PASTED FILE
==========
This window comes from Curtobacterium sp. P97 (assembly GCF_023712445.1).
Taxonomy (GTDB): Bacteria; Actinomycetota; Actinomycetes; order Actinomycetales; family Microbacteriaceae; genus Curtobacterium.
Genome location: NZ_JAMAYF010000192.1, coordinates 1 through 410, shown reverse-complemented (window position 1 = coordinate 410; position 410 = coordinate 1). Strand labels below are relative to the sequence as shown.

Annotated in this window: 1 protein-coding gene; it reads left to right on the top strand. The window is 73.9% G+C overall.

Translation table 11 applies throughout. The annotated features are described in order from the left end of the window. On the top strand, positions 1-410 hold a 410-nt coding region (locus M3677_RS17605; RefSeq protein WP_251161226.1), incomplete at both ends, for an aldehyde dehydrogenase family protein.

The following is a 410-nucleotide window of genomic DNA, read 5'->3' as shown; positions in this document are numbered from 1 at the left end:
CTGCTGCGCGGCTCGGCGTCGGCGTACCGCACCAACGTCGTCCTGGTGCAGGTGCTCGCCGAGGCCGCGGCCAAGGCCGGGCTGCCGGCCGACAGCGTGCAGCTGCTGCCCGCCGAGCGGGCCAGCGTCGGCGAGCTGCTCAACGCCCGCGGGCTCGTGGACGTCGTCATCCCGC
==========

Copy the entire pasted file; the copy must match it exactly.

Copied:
This window comes from Curtobacterium sp. P97 (assembly GCF_023712445.1).
Taxonomy (GTDB): Bacteria; Actinomycetota; Actinomycetes; order Actinomycetales; family Microbacteriaceae; genus Curtobacterium.
Genome location: NZ_JAMAYF010000192.1, coordinates 1 through 410, shown reverse-complemented (window position 1 = coordinate 410; position 410 = coordinate 1). Strand labels below are relative to the sequence as shown.

Annotated in this window: 1 protein-coding gene; it reads left to right on the top strand. The window is 73.9% G+C overall.

Translation table 11 applies throughout. The annotated features are described in order from the left end of the window. On the top strand, positions 1-410 hold a 410-nt coding region (locus M3677_RS17605; RefSeq protein WP_251161226.1), incomplete at both ends, for an aldehyde dehydrogenase family protein.

The following is a 410-nucleotide window of genomic DNA, read 5'->3' as shown; positions in this document are numbered from 1 at the left end:
CTGCTGCGCGGCTCGGCGTCGGCGTACCGCACCAACGTCGTCCTGGTGCAGGTGCTCGCCGAGGCCGCGGCCAAGGCCGGGCTGCCGGCCGACAGCGTGCAGCTGCTGCCCGCCGAGCGGGCCAGCGTCGGCGAGCTGCTCAACGCCCGCGGGCTCGTGGACGTCGTCATCCCGC